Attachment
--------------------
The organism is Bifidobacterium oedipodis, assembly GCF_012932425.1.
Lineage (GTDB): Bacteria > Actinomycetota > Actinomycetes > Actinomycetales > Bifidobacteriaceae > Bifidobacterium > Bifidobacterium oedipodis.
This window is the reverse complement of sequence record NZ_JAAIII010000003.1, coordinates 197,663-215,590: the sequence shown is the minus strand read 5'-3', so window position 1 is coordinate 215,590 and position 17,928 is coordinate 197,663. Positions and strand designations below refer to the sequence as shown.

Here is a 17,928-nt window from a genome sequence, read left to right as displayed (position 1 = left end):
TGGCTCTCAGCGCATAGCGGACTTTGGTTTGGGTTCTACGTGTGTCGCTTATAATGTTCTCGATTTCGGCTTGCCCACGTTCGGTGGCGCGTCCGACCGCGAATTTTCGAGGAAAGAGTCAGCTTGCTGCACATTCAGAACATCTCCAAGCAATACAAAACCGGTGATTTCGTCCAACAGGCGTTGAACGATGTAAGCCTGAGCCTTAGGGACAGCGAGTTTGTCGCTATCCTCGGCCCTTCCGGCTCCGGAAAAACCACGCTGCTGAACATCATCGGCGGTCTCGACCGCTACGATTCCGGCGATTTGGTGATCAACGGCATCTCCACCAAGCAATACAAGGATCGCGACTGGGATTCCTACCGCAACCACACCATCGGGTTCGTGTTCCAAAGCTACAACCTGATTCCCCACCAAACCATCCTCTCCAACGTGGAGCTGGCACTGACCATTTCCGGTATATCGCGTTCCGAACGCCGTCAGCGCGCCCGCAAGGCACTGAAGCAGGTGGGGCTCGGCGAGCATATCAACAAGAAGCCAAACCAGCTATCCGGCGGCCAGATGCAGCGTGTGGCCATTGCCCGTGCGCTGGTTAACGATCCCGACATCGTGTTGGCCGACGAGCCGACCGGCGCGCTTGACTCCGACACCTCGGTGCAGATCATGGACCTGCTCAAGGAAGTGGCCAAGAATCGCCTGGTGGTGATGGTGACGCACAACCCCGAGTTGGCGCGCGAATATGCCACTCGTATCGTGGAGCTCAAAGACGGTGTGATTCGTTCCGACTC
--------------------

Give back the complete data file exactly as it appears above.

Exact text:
The organism is Bifidobacterium oedipodis, assembly GCF_012932425.1.
Lineage (GTDB): Bacteria > Actinomycetota > Actinomycetes > Actinomycetales > Bifidobacteriaceae > Bifidobacterium > Bifidobacterium oedipodis.
This window is the reverse complement of sequence record NZ_JAAIII010000003.1, coordinates 197,663-215,590: the sequence shown is the minus strand read 5'-3', so window position 1 is coordinate 215,590 and position 17,928 is coordinate 197,663. Positions and strand designations below refer to the sequence as shown.

Here is a 17,928-nt window from a genome sequence, read left to right as displayed (position 1 = left end):
TGGCTCTCAGCGCATAGCGGACTTTGGTTTGGGTTCTACGTGTGTCGCTTATAATGTTCTCGATTTCGGCTTGCCCACGTTCGGTGGCGCGTCCGACCGCGAATTTTCGAGGAAAGAGTCAGCTTGCTGCACATTCAGAACATCTCCAAGCAATACAAAACCGGTGATTTCGTCCAACAGGCGTTGAACGATGTAAGCCTGAGCCTTAGGGACAGCGAGTTTGTCGCTATCCTCGGCCCTTCCGGCTCCGGAAAAACCACGCTGCTGAACATCATCGGCGGTCTCGACCGCTACGATTCCGGCGATTTGGTGATCAACGGCATCTCCACCAAGCAATACAAGGATCGCGACTGGGATTCCTACCGCAACCACACCATCGGGTTCGTGTTCCAAAGCTACAACCTGATTCCCCACCAAACCATCCTCTCCAACGTGGAGCTGGCACTGACCATTTCCGGTATATCGCGTTCCGAACGCCGTCAGCGCGCCCGCAAGGCACTGAAGCAGGTGGGGCTCGGCGAGCATATCAACAAGAAGCCAAACCAGCTATCCGGCGGCCAGATGCAGCGTGTGGCCATTGCCCGTGCGCTGGTTAACGATCCCGACATCGTGTTGGCCGACGAGCCGACCGGCGCGCTTGACTCCGACACCTCGGTGCAGATCATGGACCTGCTCAAGGAAGTGGCCAAGAATCGCCTGGTGGTGATGGTGACGCACAACCCCGAGTTGGCGCGCGAATATGCCACTCGTATCGTGGAGCTCAAAGACGGTGTGATTCGTTCCGACTC